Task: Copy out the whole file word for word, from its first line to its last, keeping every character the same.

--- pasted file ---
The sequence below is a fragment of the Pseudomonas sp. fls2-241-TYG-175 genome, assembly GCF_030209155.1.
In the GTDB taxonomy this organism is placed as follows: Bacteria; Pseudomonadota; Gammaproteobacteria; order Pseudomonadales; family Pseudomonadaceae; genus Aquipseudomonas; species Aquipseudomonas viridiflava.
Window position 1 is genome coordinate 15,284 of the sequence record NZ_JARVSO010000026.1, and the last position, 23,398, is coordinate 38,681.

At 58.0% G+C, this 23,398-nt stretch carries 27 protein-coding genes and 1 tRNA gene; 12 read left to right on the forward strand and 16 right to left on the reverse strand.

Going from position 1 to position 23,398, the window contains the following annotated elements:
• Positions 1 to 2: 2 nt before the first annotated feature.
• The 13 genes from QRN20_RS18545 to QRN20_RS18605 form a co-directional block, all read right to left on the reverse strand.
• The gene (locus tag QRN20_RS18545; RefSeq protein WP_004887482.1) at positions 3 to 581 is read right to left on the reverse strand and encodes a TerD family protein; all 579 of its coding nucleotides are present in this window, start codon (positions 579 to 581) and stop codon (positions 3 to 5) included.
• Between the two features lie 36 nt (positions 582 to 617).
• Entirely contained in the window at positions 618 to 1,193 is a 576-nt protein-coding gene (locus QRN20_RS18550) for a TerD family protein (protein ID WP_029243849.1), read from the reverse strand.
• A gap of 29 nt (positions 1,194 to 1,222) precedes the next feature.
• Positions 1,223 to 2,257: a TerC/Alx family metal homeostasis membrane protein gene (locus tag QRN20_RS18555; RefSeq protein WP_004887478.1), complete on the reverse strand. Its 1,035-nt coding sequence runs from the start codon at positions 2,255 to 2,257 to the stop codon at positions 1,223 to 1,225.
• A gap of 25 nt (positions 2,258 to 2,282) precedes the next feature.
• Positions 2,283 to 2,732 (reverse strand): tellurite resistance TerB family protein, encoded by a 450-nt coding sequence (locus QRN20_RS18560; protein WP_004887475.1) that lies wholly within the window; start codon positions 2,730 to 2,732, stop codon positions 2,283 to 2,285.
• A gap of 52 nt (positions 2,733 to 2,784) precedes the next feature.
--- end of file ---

The sequence below is a fragment of the Pseudomonas sp. fls2-241-TYG-175 genome, assembly GCF_030209155.1.
In the GTDB taxonomy this organism is placed as follows: Bacteria; Pseudomonadota; Gammaproteobacteria; order Pseudomonadales; family Pseudomonadaceae; genus Aquipseudomonas; species Aquipseudomonas viridiflava.
Window position 1 is genome coordinate 15,284 of the sequence record NZ_JARVSO010000026.1, and the last position, 23,398, is coordinate 38,681.

At 58.0% G+C, this 23,398-nt stretch carries 27 protein-coding genes and 1 tRNA gene; 12 read left to right on the forward strand and 16 right to left on the reverse strand.

Going from position 1 to position 23,398, the window contains the following annotated elements:
• Positions 1 to 2: 2 nt before the first annotated feature.
• The 13 genes from QRN20_RS18545 to QRN20_RS18605 form a co-directional block, all read right to left on the reverse strand.
• The gene (locus tag QRN20_RS18545; RefSeq protein WP_004887482.1) at positions 3 to 581 is read right to left on the reverse strand and encodes a TerD family protein; all 579 of its coding nucleotides are present in this window, start codon (positions 579 to 581) and stop codon (positions 3 to 5) included.
• Between the two features lie 36 nt (positions 582 to 617).
• Entirely contained in the window at positions 618 to 1,193 is a 576-nt protein-coding gene (locus QRN20_RS18550) for a TerD family protein (protein ID WP_029243849.1), read from the reverse strand.
• A gap of 29 nt (positions 1,194 to 1,222) precedes the next feature.
• Positions 1,223 to 2,257: a TerC/Alx family metal homeostasis membrane protein gene (locus tag QRN20_RS18555; RefSeq protein WP_004887478.1), complete on the reverse strand. Its 1,035-nt coding sequence runs from the start codon at positions 2,255 to 2,257 to the stop codon at positions 1,223 to 1,225.
• A gap of 25 nt (positions 2,258 to 2,282) precedes the next feature.
• Positions 2,283 to 2,732 (reverse strand): tellurite resistance TerB family protein, encoded by a 450-nt coding sequence (locus QRN20_RS18560; protein WP_004887475.1) that lies wholly within the window; start codon positions 2,730 to 2,732, stop codon positions 2,283 to 2,285.
• A gap of 52 nt (positions 2,733 to 2,784) precedes the next feature.